If the QIC denies your request for reconsideration, the third stage of appeal will involve presenting your case to an administrative law judge (ALJ) at the Office of Medicare Hearings and Appeals (OMHA). You must file with the OHMA within 60 days, and you will have the opportunity to present your case at a contested hearing before the ALJ. The process leading up to your OHMA hearing may take several months; and following the conclusion of the proceedings, the ALJ has 90 days to render a decision.
8. The Fourth Stage of ZPIC Appeal is an Administrative Appeal with the Medicare Appeals Council
At this point, you will likely be well over a year into your ZPIC appeal. If you lose your appeal at the OHMA, the fourth stage involves filing with the Medicare Appeals Council. The Medicare Appeals Council is a division of the U.S. Department of Health and Human Services (DHHS); and, like the OMHA, it employs ALJs who preside over health care providers’ ZPIC audit appeals.
Once you receive a decision from the OHMA, you have 60 days to file with the Medicare Appeals Council. However, unlike the earlier stages of appeal, your case before the Medicare Appeals Council will not focus on errors during the audit process. Instead, in order to prevail, you must be able to prove that the OMHA’s ALJ either (i) made an error of law, or (ii) failed to give due consideration to the weight of the evidence. This shift in focus makes the prior stage the OMHA appeal one of the most critical stages in the entire appeals process.
9. The Fifth Stage of ZPIC Appeal Is a Filing in Federal District Court
The fifth and final stage of the ZPIC appeals process is a filing in federal district court. Once the Medicare Appeals Council issues its decision, you will have 60 days to file a complaint in your local federal jurisdiction. You will have the opportunity to present your case in court, and a federal judge will decide whether any of the lower appellate decisions should be overturned. Similar to the ALJ at the Medicare Appeals Council, the federal judge presiding over your case will not review the substantive issues involved in your ZPIC audit, but rather will assess whether any of the lower rulings was “against the substantial weight of the evidence” or “arbitrary and capricious.”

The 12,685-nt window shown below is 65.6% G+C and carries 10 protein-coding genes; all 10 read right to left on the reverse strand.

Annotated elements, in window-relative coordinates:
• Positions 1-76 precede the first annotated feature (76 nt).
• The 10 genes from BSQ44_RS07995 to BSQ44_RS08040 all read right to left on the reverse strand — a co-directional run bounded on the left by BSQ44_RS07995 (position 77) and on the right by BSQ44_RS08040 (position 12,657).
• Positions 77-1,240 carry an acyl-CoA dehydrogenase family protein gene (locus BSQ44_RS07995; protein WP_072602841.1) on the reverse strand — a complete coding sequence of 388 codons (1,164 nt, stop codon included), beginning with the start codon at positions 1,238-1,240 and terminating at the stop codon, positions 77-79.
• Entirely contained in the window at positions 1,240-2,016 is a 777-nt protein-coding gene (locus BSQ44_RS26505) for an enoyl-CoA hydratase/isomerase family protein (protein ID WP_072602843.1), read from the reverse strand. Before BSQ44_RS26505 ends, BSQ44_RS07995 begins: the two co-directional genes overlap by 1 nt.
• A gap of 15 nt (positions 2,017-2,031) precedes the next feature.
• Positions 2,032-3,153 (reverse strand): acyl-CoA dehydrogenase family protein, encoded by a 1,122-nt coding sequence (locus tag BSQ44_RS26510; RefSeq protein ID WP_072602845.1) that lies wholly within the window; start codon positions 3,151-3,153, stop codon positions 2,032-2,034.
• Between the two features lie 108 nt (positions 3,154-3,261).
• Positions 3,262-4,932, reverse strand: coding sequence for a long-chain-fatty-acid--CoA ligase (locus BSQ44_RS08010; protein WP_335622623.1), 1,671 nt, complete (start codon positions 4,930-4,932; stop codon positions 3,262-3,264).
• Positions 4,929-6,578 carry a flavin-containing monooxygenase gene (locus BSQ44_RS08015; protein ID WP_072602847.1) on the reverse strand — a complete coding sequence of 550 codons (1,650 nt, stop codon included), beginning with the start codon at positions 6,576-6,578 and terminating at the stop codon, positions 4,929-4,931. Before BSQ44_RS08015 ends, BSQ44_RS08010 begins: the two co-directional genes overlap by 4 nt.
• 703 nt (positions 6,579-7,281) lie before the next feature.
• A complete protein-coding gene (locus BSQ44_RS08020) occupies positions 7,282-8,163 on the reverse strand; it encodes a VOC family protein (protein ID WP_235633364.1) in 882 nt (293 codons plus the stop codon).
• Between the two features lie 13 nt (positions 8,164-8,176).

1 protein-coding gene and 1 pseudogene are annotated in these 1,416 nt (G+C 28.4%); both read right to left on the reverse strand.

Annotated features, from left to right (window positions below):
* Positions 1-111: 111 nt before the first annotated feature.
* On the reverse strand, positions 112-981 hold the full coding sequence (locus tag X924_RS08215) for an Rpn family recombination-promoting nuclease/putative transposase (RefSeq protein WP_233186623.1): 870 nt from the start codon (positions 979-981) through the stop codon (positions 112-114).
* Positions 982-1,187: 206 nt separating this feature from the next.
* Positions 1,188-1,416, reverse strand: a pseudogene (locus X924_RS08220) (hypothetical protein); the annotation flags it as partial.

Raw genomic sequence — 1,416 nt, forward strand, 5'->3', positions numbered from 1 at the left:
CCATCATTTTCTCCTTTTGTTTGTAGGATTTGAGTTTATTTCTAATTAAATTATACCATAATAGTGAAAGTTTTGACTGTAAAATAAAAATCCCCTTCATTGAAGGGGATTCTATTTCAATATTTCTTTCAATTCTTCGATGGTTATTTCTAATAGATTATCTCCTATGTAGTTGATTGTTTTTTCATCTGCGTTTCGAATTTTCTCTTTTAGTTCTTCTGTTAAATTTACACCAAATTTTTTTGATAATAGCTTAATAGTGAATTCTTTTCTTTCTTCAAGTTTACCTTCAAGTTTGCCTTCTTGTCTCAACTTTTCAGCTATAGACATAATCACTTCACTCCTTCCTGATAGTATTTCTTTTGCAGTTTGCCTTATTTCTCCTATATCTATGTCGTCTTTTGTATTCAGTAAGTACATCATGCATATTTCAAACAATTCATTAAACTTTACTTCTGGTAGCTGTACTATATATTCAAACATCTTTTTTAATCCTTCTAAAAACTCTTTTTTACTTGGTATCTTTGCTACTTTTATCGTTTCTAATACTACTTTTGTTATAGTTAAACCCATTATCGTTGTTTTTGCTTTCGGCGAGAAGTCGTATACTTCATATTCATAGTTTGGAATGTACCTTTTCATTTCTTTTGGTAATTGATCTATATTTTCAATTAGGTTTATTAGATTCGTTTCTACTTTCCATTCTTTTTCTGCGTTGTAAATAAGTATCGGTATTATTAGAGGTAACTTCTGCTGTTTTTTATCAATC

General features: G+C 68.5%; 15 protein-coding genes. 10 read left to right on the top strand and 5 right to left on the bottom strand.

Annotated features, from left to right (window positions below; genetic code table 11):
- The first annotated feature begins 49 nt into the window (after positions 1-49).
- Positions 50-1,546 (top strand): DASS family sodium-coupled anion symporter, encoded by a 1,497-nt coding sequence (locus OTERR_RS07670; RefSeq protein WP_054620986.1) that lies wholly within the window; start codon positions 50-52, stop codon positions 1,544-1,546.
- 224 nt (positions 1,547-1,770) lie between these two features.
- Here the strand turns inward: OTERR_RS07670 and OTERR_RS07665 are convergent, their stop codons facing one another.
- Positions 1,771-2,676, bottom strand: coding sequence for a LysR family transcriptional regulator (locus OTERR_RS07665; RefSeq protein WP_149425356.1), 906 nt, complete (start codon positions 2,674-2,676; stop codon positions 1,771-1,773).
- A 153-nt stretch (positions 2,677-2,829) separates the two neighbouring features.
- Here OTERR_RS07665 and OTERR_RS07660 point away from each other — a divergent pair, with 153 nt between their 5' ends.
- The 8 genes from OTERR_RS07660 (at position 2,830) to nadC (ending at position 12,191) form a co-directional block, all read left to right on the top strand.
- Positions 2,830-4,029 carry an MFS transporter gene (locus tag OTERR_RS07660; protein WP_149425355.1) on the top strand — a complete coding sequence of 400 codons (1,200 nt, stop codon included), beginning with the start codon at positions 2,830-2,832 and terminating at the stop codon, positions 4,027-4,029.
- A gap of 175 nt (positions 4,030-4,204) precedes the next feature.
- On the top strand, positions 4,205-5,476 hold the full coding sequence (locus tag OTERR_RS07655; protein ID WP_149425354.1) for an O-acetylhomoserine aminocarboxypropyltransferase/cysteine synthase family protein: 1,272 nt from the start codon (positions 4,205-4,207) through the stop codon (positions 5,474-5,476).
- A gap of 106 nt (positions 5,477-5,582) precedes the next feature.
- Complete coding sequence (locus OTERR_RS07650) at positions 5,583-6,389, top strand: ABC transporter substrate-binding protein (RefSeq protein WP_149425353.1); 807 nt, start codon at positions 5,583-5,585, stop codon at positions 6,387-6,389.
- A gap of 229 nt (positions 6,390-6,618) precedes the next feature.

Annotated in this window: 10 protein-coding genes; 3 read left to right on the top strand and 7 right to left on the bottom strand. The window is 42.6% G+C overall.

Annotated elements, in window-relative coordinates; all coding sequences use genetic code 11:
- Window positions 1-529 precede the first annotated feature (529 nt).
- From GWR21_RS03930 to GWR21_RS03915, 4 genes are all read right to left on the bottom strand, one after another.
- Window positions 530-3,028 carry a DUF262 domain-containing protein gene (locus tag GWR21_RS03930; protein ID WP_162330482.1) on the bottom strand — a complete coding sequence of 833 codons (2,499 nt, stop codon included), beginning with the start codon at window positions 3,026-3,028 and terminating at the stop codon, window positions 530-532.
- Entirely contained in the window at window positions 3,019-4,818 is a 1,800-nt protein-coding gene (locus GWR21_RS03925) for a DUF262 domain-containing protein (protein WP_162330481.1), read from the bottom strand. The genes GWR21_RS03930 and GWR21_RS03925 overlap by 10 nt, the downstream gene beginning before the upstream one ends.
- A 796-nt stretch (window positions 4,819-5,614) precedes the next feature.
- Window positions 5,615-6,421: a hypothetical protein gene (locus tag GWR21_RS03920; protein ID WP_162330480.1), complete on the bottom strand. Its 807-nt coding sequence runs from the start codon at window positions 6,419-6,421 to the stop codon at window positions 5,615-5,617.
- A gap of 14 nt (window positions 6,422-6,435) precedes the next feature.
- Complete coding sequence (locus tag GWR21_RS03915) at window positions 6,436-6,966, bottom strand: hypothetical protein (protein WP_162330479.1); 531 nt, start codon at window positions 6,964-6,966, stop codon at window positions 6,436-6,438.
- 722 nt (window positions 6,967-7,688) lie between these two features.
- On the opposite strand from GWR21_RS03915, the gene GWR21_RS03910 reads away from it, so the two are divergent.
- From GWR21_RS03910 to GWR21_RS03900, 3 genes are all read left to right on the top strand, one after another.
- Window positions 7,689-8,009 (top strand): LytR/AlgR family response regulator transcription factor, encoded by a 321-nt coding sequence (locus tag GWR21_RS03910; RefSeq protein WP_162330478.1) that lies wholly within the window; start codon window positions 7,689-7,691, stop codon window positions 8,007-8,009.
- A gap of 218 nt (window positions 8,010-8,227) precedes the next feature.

10. You Need to Work with an Experienced Legal Team
At all stages of the ZPIC audit appeals process, it is critical to have experienced legal representation. You need to work with lawyers who understand your business, who know the constraints that apply to ZPICs, and who have a proven track record of successful representation in audits and appeals. At Oberheiden, P.C., our defense team includes experienced health care law attorneys and former federal prosecutors who have decades of experience on both sides of ZPIC audits and appeals. We can help you, and your case starts with a free and confidential consultation.
Contact the ZPIC Audit Appeal Attorneys at Oberheiden, P.C.
For more information about appealing your ZPIC audit determination, we encourage you to schedule an appointment with our health care fraud defense team. To discuss your case in confidence, call (888) 452-2503 nationwide or inquire online today.
Dr. Nick Oberheiden is a national litigation and trial criminal defense attorney who practices exclusively in the area of federal law.